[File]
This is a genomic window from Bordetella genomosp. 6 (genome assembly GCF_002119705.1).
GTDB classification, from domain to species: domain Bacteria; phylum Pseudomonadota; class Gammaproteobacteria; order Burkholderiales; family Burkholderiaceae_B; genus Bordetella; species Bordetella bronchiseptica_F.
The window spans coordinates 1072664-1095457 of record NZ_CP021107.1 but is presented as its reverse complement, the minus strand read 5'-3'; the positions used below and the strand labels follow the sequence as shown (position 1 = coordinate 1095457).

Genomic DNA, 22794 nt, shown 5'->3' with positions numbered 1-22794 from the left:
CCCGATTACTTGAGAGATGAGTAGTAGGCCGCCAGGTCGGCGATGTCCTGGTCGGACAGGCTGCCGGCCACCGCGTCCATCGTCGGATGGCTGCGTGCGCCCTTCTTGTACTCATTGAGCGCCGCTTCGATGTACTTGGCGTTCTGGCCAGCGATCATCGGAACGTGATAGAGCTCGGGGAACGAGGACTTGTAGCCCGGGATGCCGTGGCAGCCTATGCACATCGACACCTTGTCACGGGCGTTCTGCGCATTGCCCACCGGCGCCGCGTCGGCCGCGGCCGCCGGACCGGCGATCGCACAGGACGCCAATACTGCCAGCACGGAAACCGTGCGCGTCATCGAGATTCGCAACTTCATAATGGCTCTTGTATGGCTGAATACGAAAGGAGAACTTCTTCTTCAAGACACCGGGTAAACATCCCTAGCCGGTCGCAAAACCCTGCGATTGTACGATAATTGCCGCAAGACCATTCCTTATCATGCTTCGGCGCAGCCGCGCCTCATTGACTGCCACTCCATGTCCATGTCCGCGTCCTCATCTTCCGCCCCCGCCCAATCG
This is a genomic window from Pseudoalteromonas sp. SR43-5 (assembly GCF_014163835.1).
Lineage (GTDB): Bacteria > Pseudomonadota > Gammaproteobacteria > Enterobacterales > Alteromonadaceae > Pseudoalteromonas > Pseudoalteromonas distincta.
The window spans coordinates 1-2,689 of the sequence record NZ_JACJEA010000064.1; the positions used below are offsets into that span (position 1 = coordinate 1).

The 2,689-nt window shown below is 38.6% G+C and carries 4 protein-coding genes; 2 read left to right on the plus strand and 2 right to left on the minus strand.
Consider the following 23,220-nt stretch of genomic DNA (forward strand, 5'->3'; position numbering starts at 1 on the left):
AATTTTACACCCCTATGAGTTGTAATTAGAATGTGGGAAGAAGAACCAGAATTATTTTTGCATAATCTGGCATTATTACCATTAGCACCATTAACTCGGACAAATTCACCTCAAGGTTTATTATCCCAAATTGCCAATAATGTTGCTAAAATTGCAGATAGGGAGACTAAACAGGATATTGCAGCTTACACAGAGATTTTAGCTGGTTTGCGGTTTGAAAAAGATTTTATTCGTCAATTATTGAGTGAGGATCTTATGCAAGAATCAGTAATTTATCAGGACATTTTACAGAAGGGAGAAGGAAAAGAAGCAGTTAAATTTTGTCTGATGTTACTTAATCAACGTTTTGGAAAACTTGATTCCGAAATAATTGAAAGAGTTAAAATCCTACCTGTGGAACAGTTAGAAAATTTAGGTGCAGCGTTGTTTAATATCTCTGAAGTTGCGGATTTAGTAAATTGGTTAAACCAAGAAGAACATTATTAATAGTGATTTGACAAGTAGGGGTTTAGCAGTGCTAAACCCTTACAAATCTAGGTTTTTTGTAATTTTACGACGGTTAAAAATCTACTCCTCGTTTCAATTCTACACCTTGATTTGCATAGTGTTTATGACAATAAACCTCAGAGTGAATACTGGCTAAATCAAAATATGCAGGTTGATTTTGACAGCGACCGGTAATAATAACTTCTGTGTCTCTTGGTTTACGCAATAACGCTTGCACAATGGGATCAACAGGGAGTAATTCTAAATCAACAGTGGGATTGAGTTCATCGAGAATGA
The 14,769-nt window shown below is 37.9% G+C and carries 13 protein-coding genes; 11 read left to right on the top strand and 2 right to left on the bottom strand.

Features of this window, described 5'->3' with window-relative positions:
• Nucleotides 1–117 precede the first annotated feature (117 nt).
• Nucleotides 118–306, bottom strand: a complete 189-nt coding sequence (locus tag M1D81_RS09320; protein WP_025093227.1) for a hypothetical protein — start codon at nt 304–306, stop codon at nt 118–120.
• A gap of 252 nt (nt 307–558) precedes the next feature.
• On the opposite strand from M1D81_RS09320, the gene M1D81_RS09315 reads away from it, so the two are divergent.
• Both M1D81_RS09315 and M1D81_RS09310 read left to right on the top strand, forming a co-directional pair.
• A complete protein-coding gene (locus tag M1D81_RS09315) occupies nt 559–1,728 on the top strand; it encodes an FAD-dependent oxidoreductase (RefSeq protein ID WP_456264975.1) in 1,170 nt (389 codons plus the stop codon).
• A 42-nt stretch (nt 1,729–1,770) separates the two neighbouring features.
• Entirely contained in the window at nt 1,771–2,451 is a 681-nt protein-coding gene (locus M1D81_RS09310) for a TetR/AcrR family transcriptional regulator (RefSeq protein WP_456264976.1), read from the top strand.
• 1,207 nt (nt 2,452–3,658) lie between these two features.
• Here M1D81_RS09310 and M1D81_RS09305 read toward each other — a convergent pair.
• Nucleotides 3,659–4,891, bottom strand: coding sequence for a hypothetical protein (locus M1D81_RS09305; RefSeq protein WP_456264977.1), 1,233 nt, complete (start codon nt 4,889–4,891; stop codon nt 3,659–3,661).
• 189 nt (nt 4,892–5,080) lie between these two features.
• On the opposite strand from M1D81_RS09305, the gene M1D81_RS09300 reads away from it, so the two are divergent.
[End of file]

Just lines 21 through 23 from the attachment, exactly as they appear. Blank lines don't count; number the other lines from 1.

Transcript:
• Entirely contained in the window at nt 1,771–2,451 is a 681-nt protein-coding gene (locus M1D81_RS09310) for a TetR/AcrR family transcriptional regulator (RefSeq protein WP_456264976.1), read from the top strand.
• 1,207 nt (nt 2,452–3,658) lie between these two features.
• Here M1D81_RS09310 and M1D81_RS09305 read toward each other — a convergent pair.